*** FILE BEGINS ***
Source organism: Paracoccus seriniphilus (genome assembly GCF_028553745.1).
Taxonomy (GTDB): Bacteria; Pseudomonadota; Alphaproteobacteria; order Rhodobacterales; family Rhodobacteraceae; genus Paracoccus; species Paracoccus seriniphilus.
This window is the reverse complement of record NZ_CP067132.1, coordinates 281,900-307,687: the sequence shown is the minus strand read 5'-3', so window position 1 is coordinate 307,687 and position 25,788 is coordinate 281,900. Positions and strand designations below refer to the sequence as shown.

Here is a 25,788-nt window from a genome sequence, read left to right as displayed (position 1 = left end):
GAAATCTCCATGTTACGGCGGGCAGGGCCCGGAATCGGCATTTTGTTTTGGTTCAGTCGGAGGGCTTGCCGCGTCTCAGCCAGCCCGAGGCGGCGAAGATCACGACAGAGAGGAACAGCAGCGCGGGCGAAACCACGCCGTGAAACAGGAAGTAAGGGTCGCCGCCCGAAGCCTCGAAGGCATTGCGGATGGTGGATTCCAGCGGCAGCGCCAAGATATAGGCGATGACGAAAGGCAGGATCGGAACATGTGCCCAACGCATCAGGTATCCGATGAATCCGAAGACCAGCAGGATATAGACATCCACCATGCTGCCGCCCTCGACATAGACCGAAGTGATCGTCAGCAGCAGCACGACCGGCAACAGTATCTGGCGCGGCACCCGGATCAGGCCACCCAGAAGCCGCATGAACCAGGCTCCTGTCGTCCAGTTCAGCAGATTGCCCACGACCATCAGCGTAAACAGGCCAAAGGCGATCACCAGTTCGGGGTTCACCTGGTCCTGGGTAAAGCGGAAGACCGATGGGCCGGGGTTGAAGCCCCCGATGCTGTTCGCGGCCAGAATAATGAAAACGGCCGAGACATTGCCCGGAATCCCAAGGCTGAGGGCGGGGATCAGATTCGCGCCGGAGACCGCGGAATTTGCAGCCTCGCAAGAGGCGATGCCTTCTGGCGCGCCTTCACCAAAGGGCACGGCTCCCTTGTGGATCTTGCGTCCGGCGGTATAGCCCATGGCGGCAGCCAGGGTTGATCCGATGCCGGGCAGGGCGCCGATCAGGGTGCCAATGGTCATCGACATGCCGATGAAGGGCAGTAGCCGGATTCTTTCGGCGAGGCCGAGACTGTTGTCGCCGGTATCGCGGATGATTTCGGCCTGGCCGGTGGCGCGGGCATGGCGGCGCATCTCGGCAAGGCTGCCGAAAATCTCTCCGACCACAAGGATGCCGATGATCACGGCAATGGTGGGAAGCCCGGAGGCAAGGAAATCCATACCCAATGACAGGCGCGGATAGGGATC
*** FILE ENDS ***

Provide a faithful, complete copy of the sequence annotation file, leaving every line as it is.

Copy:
Source organism: Paracoccus seriniphilus (genome assembly GCF_028553745.1).
Taxonomy (GTDB): Bacteria; Pseudomonadota; Alphaproteobacteria; order Rhodobacterales; family Rhodobacteraceae; genus Paracoccus; species Paracoccus seriniphilus.
This window is the reverse complement of record NZ_CP067132.1, coordinates 281,900-307,687: the sequence shown is the minus strand read 5'-3', so window position 1 is coordinate 307,687 and position 25,788 is coordinate 281,900. Positions and strand designations below refer to the sequence as shown.

Here is a 25,788-nt window from a genome sequence, read left to right as displayed (position 1 = left end):
GAAATCTCCATGTTACGGCGGGCAGGGCCCGGAATCGGCATTTTGTTTTGGTTCAGTCGGAGGGCTTGCCGCGTCTCAGCCAGCCCGAGGCGGCGAAGATCACGACAGAGAGGAACAGCAGCGCGGGCGAAACCACGCCGTGAAACAGGAAGTAAGGGTCGCCGCCCGAAGCCTCGAAGGCATTGCGGATGGTGGATTCCAGCGGCAGCGCCAAGATATAGGCGATGACGAAAGGCAGGATCGGAACATGTGCCCAACGCATCAGGTATCCGATGAATCCGAAGACCAGCAGGATATAGACATCCACCATGCTGCCGCCCTCGACATAGACCGAAGTGATCGTCAGCAGCAGCACGACCGGCAACAGTATCTGGCGCGGCACCCGGATCAGGCCACCCAGAAGCCGCATGAACCAGGCTCCTGTCGTCCAGTTCAGCAGATTGCCCACGACCATCAGCGTAAACAGGCCAAAGGCGATCACCAGTTCGGGGTTCACCTGGTCCTGGGTAAAGCGGAAGACCGATGGGCCGGGGTTGAAGCCCCCGATGCTGTTCGCGGCCAGAATAATGAAAACGGCCGAGACATTGCCCGGAATCCCAAGGCTGAGGGCGGGGATCAGATTCGCGCCGGAGACCGCGGAATTTGCAGCCTCGCAAGAGGCGATGCCTTCTGGCGCGCCTTCACCAAAGGGCACGGCTCCCTTGTGGATCTTGCGTCCGGCGGTATAGCCCATGGCGGCAGCCAGGGTTGATCCGATGCCGGGCAGGGCGCCGATCAGGGTGCCAATGGTCATCGACATGCCGATGAAGGGCAGTAGCCGGATTCTTTCGGCGAGGCCGAGACTGTTGTCGCCGGTATCGCGGATGATTTCGGCCTGGCCGGTGGCGCGGGCATGGCGGCGCATCTCGGCAAGGCTGCCGAAAATCTCTCCGACCACAAGGATGCCGATGATCACGGCAATGGTGGGAAGCCCGGAGGCAAGGAAATCCATACCCAATGACAGGCGCGGATAGGGATC